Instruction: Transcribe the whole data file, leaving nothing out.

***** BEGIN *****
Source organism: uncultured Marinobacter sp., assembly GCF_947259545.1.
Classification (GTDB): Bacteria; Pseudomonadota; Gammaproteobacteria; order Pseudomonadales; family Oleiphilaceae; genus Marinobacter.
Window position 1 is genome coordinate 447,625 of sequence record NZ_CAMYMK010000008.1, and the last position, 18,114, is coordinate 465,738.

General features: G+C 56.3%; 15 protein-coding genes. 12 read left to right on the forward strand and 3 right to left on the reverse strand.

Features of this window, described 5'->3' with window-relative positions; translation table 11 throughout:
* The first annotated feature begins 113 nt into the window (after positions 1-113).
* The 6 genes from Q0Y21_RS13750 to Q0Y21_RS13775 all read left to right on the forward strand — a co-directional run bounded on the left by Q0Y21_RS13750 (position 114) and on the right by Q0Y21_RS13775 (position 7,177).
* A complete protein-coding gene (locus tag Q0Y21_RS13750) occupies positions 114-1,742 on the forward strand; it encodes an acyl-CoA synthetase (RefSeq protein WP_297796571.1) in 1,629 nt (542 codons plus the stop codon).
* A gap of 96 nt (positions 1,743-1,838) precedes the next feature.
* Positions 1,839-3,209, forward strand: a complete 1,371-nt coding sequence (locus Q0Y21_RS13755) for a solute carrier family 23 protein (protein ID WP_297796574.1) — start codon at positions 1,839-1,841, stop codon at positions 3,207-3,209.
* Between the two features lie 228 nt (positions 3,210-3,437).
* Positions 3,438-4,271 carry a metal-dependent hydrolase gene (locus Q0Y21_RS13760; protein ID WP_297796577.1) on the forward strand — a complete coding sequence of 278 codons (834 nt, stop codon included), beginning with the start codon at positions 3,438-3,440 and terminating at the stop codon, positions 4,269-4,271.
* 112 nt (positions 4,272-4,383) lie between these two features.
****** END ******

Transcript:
Source organism: uncultured Marinobacter sp., assembly GCF_947259545.1.
Classification (GTDB): Bacteria; Pseudomonadota; Gammaproteobacteria; order Pseudomonadales; family Oleiphilaceae; genus Marinobacter.
Window position 1 is genome coordinate 447,625 of sequence record NZ_CAMYMK010000008.1, and the last position, 18,114, is coordinate 465,738.

General features: G+C 56.3%; 15 protein-coding genes. 12 read left to right on the forward strand and 3 right to left on the reverse strand.

Features of this window, described 5'->3' with window-relative positions; translation table 11 throughout:
* The first annotated feature begins 113 nt into the window (after positions 1-113).
* The 6 genes from Q0Y21_RS13750 to Q0Y21_RS13775 all read left to right on the forward strand — a co-directional run bounded on the left by Q0Y21_RS13750 (position 114) and on the right by Q0Y21_RS13775 (position 7,177).
* A complete protein-coding gene (locus tag Q0Y21_RS13750) occupies positions 114-1,742 on the forward strand; it encodes an acyl-CoA synthetase (RefSeq protein WP_297796571.1) in 1,629 nt (542 codons plus the stop codon).
* A gap of 96 nt (positions 1,743-1,838) precedes the next feature.
* Positions 1,839-3,209, forward strand: a complete 1,371-nt coding sequence (locus Q0Y21_RS13755) for a solute carrier family 23 protein (protein ID WP_297796574.1) — start codon at positions 1,839-1,841, stop codon at positions 3,207-3,209.
* Between the two features lie 228 nt (positions 3,210-3,437).
* Positions 3,438-4,271 carry a metal-dependent hydrolase gene (locus Q0Y21_RS13760; protein ID WP_297796577.1) on the forward strand — a complete coding sequence of 278 codons (834 nt, stop codon included), beginning with the start codon at positions 3,438-3,440 and terminating at the stop codon, positions 4,269-4,271.
* 112 nt (positions 4,272-4,383) lie between these two features.